The FEC went to court against them on the ground that it was electioneering by a corporation, which is forbidden by the McCain-Feingold Act. The US District Court, a Republican appointee, disagreed. The court ruled that it was just objective reporting of what an unspeakable whore Hillary Clinton is and how the world would end if she were elected. (Only half kidding here. The actual language was, "“to inform the electorate that Senator Clinton is unfit for office, that the United States would be a dangerous place in a President Hillary Clinton world and that viewers should vote against her.”) and therefore was not electioneering.
Even the delicate consciences of the Supreme Court were unable to stomach the odor of this pile and they granted certiorari (for the unwashed of the Emerald Isle, that means they agreed to hear the appeal). Presumably they intended to affirm but with less preposterous language. But now with Sotomayor on the Court, the outcome may no longer be as certain as it would have been last year. Those justices who granted certiorari may live to regret it.
Argument is scheduled for September 9.
For once I agree with my libertarian friends in Fresno. Clearly a corporation should be as free to make a movie, to write a book, to compose poetry, to perform music, to paint a picture, to fall in love, as anyone else. To prevent them would violate a corporation's G_d given rights to freedom of speech and violate their right to the pursuit of happiness.
Indeed, my conservative Fresnans do not go far enough in demanding freedom of speech for corporations. The Court should affirm corporations' freedom of religion, freedom of assembly, and freedom of conscience if any were ever found. Corporations could join gays in campaigning for the right to marry instead of settling for mere civil unions and mergers.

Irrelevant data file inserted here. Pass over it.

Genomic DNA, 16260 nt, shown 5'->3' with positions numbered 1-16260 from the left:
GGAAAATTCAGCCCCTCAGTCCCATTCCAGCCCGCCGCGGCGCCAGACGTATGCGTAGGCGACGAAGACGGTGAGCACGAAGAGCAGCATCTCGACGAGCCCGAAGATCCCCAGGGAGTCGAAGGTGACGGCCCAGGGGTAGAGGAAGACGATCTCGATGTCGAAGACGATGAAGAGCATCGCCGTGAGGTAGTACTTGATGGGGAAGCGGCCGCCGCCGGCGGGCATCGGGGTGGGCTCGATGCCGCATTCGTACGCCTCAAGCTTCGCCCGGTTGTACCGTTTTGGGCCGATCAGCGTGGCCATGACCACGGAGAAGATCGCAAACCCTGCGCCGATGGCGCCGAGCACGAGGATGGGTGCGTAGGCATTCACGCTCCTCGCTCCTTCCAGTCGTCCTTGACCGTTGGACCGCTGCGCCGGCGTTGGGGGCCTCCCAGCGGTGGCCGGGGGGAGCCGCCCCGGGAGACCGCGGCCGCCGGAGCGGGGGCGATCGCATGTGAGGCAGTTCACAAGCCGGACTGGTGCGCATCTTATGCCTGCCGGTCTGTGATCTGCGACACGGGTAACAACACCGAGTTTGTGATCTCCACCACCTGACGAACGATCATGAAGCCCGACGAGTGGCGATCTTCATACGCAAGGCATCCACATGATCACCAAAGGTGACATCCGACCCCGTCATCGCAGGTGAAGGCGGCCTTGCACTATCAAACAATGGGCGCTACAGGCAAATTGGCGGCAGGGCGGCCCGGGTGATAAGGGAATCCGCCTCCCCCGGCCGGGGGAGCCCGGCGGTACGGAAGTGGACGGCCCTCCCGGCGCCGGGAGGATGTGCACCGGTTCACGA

I think the Court, while eschewing legislating from the bench of course, should go further. The Court should establish the right of corporations to vote and to hold public office.
Once established, these rights would have far-ranging salutary effects on our political life. Since corporations can be established by filing papers in the state capital and paying fees of a few hundred dollars, they could be created in great numbers to offset excessive voting by union members, immigrants, people without medical insurance, and other such unqualified voters. This would rapidly bring an end to people voting their pocketbooks by people with little or nothing in them. I mean we could still vote, but why bother? Actually, not much would change would it?
Corporations holding public office would be a considerable improvement of the current situation. Instead of having to vote for middlemen such as all of the Republicans and most of the Democrats, and never being sure which corporations one was actually voting for, we could vote for the corporations directly.
Of course, as with human candidates, the corporations would have to be ones with broad public appeal. I could see a ticket of Coca-Cola and Apple being hard to beat. We could just drop the pretense that corporations are not running the country and at a stroke save ourselves billions in congressional salaries and offices, and make the expensive White House into a museum.
The cabinet would be corporations too. I can see International Harvester nominally Secretary of Agriculture though everyone would know the real power was the Undersecretary, ADM. Chase Manhattan would be Secretary of the Treasury, McDonnell-Douglas Secretary of Defense. Chevron would be both Secretary of Energy and Secretary of State. The NRA would make a dandy Attorney-General. It would be great.